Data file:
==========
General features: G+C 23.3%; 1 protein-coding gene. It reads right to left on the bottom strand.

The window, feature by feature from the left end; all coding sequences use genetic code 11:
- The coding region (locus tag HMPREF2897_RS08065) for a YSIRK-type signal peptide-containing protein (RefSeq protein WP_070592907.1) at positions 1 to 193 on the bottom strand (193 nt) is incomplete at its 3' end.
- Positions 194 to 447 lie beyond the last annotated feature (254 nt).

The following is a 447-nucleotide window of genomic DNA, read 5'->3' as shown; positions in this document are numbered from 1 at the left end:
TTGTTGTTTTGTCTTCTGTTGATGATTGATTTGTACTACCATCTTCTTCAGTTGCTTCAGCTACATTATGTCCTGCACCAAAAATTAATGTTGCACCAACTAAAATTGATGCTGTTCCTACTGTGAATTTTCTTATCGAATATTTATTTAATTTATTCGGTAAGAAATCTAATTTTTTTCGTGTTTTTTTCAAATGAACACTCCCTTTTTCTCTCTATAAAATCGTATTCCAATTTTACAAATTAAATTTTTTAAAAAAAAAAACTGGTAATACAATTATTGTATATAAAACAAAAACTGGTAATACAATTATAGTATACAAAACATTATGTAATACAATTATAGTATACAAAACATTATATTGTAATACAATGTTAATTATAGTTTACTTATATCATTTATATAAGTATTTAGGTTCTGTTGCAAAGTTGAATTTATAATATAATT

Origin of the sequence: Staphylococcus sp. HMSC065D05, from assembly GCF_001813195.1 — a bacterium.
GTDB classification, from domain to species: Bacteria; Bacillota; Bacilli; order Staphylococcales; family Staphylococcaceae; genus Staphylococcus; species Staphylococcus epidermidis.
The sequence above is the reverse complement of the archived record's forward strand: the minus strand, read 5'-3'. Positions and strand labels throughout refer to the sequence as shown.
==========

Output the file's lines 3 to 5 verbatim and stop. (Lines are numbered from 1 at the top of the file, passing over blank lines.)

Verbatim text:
- The coding region (locus tag HMPREF2897_RS08065) for a YSIRK-type signal peptide-containing protein (RefSeq protein WP_070592907.1) at positions 1 to 193 on the bottom strand (193 nt) is incomplete at its 3' end.
- Positions 194 to 447 lie beyond the last annotated feature (254 nt).

The following is a 447-nucleotide window of genomic DNA, read 5'->3' as shown; positions in this document are numbered from 1 at the left end: